Debunking Shotgun Myths

Over on the Survival Cache Survival Forums (which I moderate and visit frequently) a newer , very welcome member started a post entitled “debunking the shotgun myth”. In it, he makes some compelling and valid reasons why he chooses not to use a shotgun, when his suppressed AR has certain qualities that he considers more viable for a defense firearm. I highly recommend heading over and reading what he has to say,  remington-870_top_vs_mossberg-500_bottom-survival-shtf-best-shotgunand the consequent replies from the regulars.

The basic arguments he has are:

  • lack of effectiveness at range due to poor ballistics
  • mathematical improbability of striking a target at growing ranges
  • cost of ammunition compared to steel-cased .223/5.56
  • bulk/size of ammunition

However, he concludes his argument with the single statement, “So why waste time and money on a shotgun?”

To quote my favorite comedian of all time, John Pinette (RIP, big guy), “I say ‘nay nay!'”

The 12-gauge shotgun, inside its envelope, is a truly fearsome weapon in the hands of someone trained in how to use it properly. Please note the latter half of that statement – you can’t take your grandfather’s Browning A-5 out in the woods, nab a couple partridge, and consider yourself a master of the “tactical” shotgun. The hunting shotgun world and the defensive shotgun world are as far apart as a Delta Force’s M4 carbine and your hunting Remington 700. Tactics and training are key, just like anything else.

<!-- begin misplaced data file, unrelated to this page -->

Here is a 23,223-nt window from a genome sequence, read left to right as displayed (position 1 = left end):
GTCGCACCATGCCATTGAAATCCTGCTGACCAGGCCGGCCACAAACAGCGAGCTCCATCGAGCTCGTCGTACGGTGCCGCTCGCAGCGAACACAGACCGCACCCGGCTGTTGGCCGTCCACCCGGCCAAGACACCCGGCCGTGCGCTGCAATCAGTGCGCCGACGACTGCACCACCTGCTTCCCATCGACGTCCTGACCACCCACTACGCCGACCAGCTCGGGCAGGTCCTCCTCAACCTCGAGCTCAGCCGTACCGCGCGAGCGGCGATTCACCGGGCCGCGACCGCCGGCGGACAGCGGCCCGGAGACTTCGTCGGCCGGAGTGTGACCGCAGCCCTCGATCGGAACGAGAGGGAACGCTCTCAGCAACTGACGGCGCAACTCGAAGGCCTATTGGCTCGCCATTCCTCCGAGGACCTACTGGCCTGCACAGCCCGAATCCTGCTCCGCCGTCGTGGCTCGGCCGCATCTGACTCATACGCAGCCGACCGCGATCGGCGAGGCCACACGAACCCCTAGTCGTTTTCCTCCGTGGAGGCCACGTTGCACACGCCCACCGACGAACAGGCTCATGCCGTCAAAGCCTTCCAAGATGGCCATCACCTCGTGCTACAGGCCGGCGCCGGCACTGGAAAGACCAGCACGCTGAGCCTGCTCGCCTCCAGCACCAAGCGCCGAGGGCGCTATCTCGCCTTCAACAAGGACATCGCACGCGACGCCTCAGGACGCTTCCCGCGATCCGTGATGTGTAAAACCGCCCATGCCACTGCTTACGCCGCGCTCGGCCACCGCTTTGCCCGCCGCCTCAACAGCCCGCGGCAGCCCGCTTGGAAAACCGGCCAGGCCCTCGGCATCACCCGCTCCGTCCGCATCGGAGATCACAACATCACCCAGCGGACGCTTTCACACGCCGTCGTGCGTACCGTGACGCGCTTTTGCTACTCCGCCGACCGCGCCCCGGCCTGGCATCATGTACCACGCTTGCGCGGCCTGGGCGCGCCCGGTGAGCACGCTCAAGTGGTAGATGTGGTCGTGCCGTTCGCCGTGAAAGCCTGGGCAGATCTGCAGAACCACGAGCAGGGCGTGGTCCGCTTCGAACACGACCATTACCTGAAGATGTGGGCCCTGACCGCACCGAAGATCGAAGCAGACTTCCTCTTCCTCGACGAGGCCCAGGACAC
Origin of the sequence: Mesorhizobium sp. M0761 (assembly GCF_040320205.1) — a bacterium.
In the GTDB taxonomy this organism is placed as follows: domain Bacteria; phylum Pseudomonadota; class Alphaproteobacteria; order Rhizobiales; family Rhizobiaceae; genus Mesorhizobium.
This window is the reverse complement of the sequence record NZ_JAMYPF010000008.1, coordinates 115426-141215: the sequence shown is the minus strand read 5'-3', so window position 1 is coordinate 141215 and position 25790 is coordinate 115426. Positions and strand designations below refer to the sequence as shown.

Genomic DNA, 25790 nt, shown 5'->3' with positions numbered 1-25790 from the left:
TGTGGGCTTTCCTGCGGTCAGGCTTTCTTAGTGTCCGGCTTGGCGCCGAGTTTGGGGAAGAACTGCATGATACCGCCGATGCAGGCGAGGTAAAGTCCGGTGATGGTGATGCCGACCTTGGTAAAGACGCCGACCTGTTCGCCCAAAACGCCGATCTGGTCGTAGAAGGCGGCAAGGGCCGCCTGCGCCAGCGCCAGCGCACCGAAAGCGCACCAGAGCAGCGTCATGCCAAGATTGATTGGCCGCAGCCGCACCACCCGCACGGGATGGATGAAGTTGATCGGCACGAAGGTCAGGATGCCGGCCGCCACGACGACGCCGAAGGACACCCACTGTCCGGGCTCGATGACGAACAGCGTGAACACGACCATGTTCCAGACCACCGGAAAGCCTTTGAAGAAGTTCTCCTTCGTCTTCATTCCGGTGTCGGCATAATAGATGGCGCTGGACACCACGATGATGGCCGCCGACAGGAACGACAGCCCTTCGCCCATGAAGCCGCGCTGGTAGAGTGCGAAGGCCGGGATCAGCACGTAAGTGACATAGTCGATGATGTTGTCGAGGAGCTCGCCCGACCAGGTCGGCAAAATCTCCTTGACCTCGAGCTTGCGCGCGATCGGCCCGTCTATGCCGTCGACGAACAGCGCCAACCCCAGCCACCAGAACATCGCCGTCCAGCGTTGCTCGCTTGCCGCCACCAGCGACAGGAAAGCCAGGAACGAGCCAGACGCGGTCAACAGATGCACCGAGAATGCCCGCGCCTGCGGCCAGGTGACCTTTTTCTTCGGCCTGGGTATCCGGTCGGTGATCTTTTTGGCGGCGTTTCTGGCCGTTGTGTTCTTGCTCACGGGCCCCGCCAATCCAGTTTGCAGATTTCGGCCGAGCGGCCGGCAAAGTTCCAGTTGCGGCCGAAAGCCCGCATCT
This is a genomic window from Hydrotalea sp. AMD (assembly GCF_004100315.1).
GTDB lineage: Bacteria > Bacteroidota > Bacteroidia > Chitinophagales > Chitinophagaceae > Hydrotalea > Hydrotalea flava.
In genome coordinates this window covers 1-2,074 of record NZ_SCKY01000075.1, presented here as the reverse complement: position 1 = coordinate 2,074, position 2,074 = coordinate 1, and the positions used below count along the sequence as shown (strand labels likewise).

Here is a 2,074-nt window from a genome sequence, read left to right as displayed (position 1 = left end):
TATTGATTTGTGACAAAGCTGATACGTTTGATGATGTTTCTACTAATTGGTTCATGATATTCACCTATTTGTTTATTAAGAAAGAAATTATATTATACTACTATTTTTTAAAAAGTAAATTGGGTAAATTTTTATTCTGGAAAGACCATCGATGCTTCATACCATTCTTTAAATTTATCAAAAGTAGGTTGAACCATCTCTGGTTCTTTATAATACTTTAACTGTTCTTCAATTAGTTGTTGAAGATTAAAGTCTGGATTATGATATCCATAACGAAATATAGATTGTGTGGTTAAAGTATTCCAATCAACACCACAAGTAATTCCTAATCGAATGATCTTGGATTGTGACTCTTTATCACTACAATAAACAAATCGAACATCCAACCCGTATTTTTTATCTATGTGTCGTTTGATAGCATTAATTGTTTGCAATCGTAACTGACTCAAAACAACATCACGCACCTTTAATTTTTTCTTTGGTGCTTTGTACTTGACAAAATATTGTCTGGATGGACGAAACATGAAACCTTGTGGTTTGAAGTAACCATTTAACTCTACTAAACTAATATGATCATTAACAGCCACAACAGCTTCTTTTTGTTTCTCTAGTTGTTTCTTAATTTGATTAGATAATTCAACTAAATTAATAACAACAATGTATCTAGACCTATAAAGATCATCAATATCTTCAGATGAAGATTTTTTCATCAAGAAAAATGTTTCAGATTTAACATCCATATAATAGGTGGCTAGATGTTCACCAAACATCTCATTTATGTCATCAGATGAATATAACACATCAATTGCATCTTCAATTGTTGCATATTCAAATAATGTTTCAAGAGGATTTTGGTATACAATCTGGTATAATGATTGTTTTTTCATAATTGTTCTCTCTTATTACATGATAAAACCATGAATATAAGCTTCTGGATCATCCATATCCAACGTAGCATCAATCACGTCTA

A shotgun still must be aimed, sights must be used, and controls must be manipulated with a precision and familiarity you just won’t have the opportunity to master if you only use your shotgun for bird hunting. I took a Practical Shotgun course through a local company, Weaponcraft Training, and it truly opened my eyes to the destruction capability of a properly-run shotgun. I learned the basics of loading, swapping shells (buckshot to slug and back), and the concept of patterning the shotgun with buckshot loads. Things I learned included:

-Slugs are not magical laser beams that suddenly transform your shotgun into a precision distance weapon. The front tritium bead of the 870 riot gun I used completely covered a human silhouette target’s vitals at 50 yards. And if I aimed center-of-mass, the slug hit in approximately the bellybutton area of the target. The trajectory of a 1-ounce lead slug is dismal.

-Two-point fore and aft type slings don’t play nice with pump shotguns. The VTAC one-point sling I used worked wonderfully, though it had the normal hang-ups of single point slings. Two-point slings kept interfering with one gentleman’s Mossberg 500 pump stroke.

-The choke makes a difference. One gentleman who was in the course with me had an 870 with a modified choke, and he was able to place his shot pattern with far more precision out to 40 yards than the rest of us with cylinder bore choked shotguns.